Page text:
Number of traumatic brain injuries during kids' basketball games increased by 70%

A retrospective analysis was conducted with data from the National Electronic Injury Surveillance System of the US Consumer Product Safety Commission, from 1997 to 2007.

An estimated 4 million pediatric basketball-related injuries were treated in emergency departments.

The total number of injuries decreased during the study period but the number of traumatic brain injuries (TBIs) increased by 70%.

The most common injury was a strain or sprain to the lower extremities (30.3%), especially the ankle (23.8%).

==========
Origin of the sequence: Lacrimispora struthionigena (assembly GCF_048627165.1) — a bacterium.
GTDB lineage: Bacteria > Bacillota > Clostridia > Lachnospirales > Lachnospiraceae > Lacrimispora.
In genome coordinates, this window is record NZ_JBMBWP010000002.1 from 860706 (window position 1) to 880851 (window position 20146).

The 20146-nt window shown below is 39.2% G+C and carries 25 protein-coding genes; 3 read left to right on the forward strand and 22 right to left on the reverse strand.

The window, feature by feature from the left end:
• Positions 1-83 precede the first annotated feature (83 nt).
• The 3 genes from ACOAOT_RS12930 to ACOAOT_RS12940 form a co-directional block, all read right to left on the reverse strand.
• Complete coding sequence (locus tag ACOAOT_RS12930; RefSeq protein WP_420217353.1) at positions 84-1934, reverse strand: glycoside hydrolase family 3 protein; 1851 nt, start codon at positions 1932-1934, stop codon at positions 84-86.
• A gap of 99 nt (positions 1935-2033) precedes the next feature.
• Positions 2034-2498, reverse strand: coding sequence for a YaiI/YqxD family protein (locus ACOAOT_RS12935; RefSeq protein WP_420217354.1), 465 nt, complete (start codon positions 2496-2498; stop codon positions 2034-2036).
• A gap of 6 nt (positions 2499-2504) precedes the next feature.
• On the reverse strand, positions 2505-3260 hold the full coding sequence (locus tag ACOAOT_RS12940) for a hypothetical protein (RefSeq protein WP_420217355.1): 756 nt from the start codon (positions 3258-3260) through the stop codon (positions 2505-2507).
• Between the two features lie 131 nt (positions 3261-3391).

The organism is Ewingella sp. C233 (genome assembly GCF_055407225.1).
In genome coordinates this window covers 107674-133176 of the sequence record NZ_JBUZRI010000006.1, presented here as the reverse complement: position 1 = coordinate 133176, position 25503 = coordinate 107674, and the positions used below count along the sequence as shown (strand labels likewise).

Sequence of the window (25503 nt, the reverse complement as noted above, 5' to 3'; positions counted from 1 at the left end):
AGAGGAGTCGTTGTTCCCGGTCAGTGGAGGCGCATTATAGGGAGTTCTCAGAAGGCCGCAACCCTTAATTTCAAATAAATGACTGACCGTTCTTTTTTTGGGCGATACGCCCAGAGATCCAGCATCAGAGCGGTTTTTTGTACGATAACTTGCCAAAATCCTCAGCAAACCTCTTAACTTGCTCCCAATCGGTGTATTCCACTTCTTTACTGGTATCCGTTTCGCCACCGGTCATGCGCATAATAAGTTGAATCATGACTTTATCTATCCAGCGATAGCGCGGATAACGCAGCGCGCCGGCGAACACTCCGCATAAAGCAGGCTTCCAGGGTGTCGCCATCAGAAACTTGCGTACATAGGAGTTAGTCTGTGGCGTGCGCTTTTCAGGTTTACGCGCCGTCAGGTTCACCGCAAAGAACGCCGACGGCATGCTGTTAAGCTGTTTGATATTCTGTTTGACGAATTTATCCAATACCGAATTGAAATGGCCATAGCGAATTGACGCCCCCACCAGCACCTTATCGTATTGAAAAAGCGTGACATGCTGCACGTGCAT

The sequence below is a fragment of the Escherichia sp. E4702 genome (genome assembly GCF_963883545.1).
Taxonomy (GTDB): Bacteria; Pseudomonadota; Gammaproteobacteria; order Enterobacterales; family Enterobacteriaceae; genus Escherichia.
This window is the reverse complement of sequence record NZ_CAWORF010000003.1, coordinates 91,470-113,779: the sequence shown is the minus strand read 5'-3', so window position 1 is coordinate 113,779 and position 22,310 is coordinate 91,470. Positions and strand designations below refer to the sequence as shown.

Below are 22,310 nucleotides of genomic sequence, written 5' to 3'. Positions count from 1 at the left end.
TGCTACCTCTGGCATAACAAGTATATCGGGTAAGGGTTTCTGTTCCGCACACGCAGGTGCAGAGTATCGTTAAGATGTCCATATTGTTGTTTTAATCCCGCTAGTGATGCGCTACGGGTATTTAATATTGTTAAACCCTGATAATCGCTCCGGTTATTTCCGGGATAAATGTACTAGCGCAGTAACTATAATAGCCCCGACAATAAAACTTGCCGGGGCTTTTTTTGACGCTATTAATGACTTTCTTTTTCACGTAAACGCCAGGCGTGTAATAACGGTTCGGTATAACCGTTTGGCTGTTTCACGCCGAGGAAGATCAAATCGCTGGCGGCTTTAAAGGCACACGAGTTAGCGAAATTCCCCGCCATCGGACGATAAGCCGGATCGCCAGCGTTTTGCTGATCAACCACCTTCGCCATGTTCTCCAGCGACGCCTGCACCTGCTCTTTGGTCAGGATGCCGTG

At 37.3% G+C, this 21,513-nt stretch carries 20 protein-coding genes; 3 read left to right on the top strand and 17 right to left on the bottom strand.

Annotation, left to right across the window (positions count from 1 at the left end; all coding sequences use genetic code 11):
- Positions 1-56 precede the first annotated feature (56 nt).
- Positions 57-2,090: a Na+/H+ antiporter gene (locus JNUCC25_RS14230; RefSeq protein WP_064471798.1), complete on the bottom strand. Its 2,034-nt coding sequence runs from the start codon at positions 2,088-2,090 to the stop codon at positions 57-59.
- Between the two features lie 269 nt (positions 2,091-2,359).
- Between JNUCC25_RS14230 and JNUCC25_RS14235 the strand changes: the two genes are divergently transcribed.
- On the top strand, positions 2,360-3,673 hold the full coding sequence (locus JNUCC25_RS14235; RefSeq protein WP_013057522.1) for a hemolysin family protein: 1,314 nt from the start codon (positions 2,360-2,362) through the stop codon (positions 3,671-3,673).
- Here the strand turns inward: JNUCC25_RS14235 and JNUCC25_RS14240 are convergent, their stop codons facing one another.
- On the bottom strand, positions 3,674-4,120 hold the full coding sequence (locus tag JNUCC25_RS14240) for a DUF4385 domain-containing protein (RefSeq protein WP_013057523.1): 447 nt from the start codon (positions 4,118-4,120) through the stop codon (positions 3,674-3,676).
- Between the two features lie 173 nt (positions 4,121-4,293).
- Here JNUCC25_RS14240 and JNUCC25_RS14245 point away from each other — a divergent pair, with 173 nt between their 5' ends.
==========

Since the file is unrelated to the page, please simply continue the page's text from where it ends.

Boys were more likely to sustain lacerations and fractures or dislocations.

Girls were more likely to sustain TBIs and to injure the knee.

Older children (15–19 years of age) were 3 times more likely to injure the lower extremities.

Younger children (5–10 years of age) were more likely to injure the upper extremities and to sustain TBIs and fractures or dislocations.

Although the total number of basketball-related injuries decreased during the 11-year study period, the large number of injuries in this popular sport is cause for concern.

Basketball-Related Injuries in School-Aged Children and Adolescents in 1997–2007. PEDIATRICS Vol. 126 No. 4 October 2010, pp. 727-733 (doi:10.1542/peds.2009-2497)

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